We Believe Local Journalism is Critical to the Life of a City
Engaging with our readers is essential to the mission of the Houston Press. Make a financial contribution or sign up for a newsletter, and help us keep telling Houston’s stories with no paywalls.
Support Our Journalism
But in this case, the DA's own disciplinary committee had already examined the accusations against Carrizal and thought they were grounds for firing him. Why wait until August to warn attorneys to watch out for cases Carrizal had worked on? "Notifications were not sent out until later because we generally wait for the resolution of criminal investigations. In this case, the investigation handled by the Galveston County DA and a Harris County Grand Jury."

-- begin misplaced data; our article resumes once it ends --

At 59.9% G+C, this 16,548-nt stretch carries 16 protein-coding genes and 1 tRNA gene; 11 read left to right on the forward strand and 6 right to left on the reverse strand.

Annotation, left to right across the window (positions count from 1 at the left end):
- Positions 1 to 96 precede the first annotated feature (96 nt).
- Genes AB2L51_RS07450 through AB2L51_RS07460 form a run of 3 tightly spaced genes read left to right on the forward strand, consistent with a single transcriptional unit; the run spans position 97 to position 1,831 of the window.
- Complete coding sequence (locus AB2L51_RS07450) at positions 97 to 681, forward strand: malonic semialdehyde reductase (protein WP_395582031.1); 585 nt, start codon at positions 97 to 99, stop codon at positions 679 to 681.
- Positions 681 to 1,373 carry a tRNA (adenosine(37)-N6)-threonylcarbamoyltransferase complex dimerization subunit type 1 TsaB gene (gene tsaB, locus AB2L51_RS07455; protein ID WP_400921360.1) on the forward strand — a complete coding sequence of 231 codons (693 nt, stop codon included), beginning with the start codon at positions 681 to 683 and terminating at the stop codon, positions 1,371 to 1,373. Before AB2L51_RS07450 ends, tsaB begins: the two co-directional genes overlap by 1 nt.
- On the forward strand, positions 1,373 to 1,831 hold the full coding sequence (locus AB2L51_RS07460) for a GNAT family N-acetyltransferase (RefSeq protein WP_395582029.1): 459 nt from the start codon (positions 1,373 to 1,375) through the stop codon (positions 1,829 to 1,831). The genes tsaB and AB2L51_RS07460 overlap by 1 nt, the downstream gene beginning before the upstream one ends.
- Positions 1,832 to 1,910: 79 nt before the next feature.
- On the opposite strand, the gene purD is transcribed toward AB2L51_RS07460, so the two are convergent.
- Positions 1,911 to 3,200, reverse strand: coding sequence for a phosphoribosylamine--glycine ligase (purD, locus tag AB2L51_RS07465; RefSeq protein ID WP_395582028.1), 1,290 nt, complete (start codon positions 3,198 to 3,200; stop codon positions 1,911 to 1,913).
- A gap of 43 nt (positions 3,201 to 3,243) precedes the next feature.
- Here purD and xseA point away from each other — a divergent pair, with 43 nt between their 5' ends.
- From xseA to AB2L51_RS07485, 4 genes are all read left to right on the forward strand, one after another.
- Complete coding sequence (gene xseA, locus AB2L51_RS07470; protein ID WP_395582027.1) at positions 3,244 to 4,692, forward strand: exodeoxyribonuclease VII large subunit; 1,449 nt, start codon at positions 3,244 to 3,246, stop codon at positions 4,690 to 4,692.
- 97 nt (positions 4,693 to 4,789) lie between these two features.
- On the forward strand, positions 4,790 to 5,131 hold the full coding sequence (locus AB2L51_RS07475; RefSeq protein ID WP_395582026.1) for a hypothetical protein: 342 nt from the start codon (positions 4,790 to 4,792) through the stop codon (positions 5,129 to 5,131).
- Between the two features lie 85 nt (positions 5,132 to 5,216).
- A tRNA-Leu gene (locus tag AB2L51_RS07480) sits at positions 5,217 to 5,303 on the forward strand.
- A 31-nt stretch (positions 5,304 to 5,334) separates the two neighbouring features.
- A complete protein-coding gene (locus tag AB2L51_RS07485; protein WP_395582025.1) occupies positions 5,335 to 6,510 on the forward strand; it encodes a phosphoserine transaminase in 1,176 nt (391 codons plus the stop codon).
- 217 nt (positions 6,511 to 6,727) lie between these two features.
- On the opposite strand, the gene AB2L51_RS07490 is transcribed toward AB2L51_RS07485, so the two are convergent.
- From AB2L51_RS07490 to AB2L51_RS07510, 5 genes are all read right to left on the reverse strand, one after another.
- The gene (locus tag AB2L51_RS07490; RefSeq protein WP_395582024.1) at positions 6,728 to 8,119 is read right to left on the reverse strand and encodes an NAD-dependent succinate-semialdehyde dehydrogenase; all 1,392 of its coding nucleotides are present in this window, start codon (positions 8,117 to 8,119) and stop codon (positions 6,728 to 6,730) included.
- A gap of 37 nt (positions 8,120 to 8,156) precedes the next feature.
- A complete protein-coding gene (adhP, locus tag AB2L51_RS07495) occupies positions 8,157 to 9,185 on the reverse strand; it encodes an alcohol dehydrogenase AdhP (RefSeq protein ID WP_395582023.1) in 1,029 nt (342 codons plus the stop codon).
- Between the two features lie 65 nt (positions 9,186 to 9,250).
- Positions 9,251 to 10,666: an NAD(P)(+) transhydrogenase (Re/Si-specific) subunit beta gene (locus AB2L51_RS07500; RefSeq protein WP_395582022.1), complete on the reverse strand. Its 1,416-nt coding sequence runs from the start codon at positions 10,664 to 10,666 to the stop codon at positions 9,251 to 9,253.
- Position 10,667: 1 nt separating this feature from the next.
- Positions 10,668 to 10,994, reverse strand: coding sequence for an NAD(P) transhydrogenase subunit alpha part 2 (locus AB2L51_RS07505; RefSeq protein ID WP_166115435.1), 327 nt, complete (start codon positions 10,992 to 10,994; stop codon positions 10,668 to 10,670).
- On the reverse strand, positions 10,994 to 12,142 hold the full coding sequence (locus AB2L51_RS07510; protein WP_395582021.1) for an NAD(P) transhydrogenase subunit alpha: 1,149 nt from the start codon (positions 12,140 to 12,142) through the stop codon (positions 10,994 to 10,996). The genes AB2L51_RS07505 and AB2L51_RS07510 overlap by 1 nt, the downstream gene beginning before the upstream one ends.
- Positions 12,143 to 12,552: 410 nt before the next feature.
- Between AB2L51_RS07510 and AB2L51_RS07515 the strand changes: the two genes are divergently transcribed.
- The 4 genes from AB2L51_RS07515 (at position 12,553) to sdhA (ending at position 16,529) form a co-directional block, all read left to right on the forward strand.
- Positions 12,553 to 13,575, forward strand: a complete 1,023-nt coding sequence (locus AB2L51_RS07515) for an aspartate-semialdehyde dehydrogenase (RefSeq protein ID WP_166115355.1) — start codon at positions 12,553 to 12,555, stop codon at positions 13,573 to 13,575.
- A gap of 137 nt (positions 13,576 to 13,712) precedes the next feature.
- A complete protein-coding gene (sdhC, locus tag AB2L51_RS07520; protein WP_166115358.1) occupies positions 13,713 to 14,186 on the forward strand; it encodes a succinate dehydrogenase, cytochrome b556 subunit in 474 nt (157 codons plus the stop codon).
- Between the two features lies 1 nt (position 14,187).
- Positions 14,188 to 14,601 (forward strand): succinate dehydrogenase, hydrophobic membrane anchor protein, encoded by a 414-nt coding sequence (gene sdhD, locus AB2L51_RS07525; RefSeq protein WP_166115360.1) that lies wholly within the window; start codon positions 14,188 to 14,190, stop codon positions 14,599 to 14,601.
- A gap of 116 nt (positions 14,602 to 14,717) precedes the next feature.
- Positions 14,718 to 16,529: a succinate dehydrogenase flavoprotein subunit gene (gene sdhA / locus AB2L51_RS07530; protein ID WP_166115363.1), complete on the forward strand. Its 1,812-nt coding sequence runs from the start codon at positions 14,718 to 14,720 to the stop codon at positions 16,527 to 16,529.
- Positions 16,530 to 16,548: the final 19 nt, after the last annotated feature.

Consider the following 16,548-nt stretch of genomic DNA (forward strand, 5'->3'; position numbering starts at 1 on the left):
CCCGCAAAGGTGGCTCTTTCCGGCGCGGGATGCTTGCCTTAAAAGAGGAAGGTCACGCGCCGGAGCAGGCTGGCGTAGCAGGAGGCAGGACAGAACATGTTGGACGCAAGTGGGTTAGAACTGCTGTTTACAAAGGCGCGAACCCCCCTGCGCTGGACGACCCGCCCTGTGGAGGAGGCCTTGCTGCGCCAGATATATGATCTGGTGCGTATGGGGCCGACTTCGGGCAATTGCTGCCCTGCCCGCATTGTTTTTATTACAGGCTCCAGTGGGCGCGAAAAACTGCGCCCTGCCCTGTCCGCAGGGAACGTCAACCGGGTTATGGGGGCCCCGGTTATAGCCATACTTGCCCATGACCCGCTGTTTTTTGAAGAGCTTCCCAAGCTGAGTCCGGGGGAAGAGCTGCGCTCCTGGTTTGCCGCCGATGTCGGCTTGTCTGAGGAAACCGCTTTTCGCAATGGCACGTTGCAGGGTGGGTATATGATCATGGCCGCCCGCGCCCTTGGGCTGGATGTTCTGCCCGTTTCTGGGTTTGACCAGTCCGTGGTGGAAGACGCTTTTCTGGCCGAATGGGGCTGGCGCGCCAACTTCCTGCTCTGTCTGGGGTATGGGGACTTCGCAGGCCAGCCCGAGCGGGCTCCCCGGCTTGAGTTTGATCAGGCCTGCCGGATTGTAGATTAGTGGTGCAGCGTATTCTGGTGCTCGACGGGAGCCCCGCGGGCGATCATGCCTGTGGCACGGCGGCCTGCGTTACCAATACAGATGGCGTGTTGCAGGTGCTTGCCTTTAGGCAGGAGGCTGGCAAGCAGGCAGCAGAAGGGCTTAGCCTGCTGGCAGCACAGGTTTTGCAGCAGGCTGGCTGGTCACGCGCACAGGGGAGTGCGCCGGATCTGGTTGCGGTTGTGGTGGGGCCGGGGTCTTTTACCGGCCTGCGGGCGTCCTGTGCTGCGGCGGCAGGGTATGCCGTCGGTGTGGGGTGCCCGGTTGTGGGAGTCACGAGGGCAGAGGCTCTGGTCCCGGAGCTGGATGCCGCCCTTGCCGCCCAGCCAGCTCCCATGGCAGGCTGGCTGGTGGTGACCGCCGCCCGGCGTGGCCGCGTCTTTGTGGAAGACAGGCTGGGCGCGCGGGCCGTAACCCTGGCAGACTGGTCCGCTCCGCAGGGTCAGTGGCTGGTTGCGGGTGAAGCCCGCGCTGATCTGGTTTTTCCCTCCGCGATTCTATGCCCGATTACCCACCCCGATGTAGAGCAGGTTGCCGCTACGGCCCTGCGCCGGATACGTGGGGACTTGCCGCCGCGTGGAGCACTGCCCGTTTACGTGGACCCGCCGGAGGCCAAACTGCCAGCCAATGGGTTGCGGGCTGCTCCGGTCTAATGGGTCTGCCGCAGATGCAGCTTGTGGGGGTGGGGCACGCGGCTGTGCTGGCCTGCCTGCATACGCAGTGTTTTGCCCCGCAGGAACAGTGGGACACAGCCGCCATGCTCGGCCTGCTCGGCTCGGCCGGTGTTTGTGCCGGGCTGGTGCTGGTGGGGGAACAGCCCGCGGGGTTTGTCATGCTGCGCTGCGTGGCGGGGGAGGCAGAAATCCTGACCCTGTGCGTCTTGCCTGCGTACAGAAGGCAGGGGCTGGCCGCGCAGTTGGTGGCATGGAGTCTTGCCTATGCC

We'll update this post if and when we get an explanation from Anderson's office why the sheriff's office's version of events surrounding Carrizal seems to clash so clearly with DA's version of things.
Update, September 13, 1:30 pm: The DA's office still contends that Harris County Sheriff's officials knew about the allegations that Carrizal backdated a search warrant before re-hiring him as homicide investigator (despite the sheriff's office telling us yesterday in no uncertain terms that they knew "nothing" before re-hiring Carrizal in January). Jeff McShan with the DA's office tells us today, "The Harris County Sheriff's Office was involved in the investigation of Carrizal and the backdated document from the beginning. We provided names of deputies who were involved to the HCSO."
So, it would appear someone's not telling us the truth. Your guess is as good as ours at this point. We'll update when we learn more.